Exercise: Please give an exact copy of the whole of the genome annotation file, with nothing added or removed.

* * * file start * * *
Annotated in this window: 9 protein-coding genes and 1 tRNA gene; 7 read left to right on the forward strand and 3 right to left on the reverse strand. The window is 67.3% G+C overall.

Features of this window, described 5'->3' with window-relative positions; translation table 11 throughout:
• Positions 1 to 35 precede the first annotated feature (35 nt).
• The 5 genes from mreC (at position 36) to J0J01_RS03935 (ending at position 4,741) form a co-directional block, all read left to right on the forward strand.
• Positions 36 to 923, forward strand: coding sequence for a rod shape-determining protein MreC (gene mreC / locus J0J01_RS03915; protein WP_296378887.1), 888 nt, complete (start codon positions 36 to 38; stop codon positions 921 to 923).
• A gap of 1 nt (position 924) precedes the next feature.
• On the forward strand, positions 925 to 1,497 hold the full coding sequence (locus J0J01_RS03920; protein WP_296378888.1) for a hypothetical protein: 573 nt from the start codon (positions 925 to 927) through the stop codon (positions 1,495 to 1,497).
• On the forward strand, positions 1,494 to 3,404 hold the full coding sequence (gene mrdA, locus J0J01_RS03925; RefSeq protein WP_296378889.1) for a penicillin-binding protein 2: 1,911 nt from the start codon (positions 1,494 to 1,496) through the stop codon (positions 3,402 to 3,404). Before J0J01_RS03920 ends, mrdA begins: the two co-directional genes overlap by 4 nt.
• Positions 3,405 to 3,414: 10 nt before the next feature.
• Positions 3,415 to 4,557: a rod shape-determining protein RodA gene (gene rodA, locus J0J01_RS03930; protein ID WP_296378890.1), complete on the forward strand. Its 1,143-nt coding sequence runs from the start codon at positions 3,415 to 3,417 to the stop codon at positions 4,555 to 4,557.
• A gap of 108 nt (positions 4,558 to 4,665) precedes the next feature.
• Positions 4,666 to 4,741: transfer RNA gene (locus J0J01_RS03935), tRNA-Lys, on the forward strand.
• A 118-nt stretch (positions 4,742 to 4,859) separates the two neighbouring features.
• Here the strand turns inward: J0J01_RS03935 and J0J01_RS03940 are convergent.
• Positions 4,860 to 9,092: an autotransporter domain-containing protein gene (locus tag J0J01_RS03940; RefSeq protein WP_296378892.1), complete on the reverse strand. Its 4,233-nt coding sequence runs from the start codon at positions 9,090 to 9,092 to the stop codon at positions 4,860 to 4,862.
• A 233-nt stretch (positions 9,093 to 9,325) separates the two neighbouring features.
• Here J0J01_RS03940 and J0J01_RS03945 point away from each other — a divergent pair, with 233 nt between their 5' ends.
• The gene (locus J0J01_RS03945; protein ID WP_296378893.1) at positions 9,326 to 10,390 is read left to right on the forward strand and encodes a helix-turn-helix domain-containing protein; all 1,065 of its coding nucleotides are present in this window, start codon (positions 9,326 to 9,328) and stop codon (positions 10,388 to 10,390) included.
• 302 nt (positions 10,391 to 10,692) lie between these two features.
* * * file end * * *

Annotated in this window: 9 protein-coding genes and 1 tRNA gene; 7 read left to right on the forward strand and 3 right to left on the reverse strand. The window is 67.3% G+C overall.

Features of this window, described 5'->3' with window-relative positions; translation table 11 throughout:
• Positions 1 to 35 precede the first annotated feature (35 nt).
• The 5 genes from mreC (at position 36) to J0J01_RS03935 (ending at position 4,741) form a co-directional block, all read left to right on the forward strand.
• Positions 36 to 923, forward strand: coding sequence for a rod shape-determining protein MreC (gene mreC / locus J0J01_RS03915; protein WP_296378887.1), 888 nt, complete (start codon positions 36 to 38; stop codon positions 921 to 923).
• A gap of 1 nt (position 924) precedes the next feature.
• On the forward strand, positions 925 to 1,497 hold the full coding sequence (locus J0J01_RS03920; protein WP_296378888.1) for a hypothetical protein: 573 nt from the start codon (positions 925 to 927) through the stop codon (positions 1,495 to 1,497).
• On the forward strand, positions 1,494 to 3,404 hold the full coding sequence (gene mrdA, locus J0J01_RS03925; RefSeq protein WP_296378889.1) for a penicillin-binding protein 2: 1,911 nt from the start codon (positions 1,494 to 1,496) through the stop codon (positions 3,402 to 3,404). Before J0J01_RS03920 ends, mrdA begins: the two co-directional genes overlap by 4 nt.
• Positions 3,405 to 3,414: 10 nt before the next feature.
• Positions 3,415 to 4,557: a rod shape-determining protein RodA gene (gene rodA, locus J0J01_RS03930; protein ID WP_296378890.1), complete on the forward strand. Its 1,143-nt coding sequence runs from the start codon at positions 3,415 to 3,417 to the stop codon at positions 4,555 to 4,557.
• A gap of 108 nt (positions 4,558 to 4,665) precedes the next feature.
• Positions 4,666 to 4,741: transfer RNA gene (locus J0J01_RS03935), tRNA-Lys, on the forward strand.
• A 118-nt stretch (positions 4,742 to 4,859) separates the two neighbouring features.
• Here the strand turns inward: J0J01_RS03935 and J0J01_RS03940 are convergent.
• Positions 4,860 to 9,092: an autotransporter domain-containing protein gene (locus tag J0J01_RS03940; RefSeq protein WP_296378892.1), complete on the reverse strand. Its 4,233-nt coding sequence runs from the start codon at positions 9,090 to 9,092 to the stop codon at positions 4,860 to 4,862.
• A 233-nt stretch (positions 9,093 to 9,325) separates the two neighbouring features.
• Here J0J01_RS03940 and J0J01_RS03945 point away from each other — a divergent pair, with 233 nt between their 5' ends.
• The gene (locus J0J01_RS03945; protein ID WP_296378893.1) at positions 9,326 to 10,390 is read left to right on the forward strand and encodes a helix-turn-helix domain-containing protein; all 1,065 of its coding nucleotides are present in this window, start codon (positions 9,326 to 9,328) and stop codon (positions 10,388 to 10,390) included.
• 302 nt (positions 10,391 to 10,692) lie between these two features.